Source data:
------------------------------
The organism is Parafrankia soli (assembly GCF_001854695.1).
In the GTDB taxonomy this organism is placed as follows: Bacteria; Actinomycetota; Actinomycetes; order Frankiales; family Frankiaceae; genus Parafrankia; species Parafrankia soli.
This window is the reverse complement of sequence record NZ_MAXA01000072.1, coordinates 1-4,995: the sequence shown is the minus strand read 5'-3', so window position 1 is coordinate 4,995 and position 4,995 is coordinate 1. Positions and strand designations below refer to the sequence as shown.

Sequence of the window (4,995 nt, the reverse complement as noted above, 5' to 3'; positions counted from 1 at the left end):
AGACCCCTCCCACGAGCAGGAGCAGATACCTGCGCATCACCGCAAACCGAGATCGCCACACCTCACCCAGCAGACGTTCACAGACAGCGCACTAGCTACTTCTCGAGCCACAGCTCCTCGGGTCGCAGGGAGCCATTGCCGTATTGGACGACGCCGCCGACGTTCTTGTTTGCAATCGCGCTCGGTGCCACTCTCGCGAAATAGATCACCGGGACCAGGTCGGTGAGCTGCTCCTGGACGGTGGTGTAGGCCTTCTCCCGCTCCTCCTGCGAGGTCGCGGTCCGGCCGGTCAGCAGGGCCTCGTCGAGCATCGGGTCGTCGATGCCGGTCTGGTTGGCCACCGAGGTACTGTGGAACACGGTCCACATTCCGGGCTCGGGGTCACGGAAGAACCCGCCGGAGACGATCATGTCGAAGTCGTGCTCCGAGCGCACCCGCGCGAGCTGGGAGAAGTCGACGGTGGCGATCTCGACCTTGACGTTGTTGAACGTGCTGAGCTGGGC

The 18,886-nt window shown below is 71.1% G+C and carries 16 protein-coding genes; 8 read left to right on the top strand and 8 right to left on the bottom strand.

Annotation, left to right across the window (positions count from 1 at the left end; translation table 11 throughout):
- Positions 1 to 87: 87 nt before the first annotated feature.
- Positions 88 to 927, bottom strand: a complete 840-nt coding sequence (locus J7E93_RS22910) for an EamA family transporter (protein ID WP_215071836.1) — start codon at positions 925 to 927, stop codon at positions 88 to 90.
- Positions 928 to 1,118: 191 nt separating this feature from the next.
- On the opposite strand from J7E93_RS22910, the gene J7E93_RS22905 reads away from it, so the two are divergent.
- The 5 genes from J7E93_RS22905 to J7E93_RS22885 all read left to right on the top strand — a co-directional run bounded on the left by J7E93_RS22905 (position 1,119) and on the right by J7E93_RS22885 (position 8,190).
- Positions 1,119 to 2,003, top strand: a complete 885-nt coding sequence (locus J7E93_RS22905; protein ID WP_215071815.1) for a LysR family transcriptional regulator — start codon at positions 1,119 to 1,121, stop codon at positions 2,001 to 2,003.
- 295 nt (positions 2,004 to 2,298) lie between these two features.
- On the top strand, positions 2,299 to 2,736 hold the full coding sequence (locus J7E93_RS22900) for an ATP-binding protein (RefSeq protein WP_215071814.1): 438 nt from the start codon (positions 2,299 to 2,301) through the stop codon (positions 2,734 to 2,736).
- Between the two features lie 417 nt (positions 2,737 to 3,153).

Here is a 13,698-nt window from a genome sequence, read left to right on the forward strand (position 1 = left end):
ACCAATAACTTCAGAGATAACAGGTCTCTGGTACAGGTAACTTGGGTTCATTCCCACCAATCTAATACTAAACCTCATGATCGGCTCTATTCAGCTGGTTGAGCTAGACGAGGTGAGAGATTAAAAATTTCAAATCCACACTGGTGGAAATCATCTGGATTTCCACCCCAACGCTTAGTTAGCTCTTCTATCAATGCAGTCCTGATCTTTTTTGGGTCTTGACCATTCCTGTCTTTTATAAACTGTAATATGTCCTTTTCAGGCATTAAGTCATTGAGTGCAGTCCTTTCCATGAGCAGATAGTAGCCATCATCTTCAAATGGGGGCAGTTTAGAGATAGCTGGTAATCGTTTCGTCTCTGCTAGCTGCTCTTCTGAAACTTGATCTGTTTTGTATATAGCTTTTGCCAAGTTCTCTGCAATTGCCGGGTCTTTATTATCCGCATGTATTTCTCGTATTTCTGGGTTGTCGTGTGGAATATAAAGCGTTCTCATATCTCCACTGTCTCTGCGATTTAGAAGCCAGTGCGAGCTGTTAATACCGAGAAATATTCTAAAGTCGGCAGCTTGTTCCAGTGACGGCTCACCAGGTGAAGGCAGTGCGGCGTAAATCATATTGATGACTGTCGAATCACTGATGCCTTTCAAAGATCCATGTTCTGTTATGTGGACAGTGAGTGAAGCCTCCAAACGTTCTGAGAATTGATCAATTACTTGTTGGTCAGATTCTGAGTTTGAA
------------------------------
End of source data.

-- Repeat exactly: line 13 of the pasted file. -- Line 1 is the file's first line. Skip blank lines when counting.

- Positions 1,119 to 2,003, top strand: a complete 885-nt coding sequence (locus J7E93_RS22905; protein ID WP_215071815.1) for a LysR family transcriptional regulator — start codon at positions 1,119 to 1,121, stop codon at positions 2,001 to 2,003.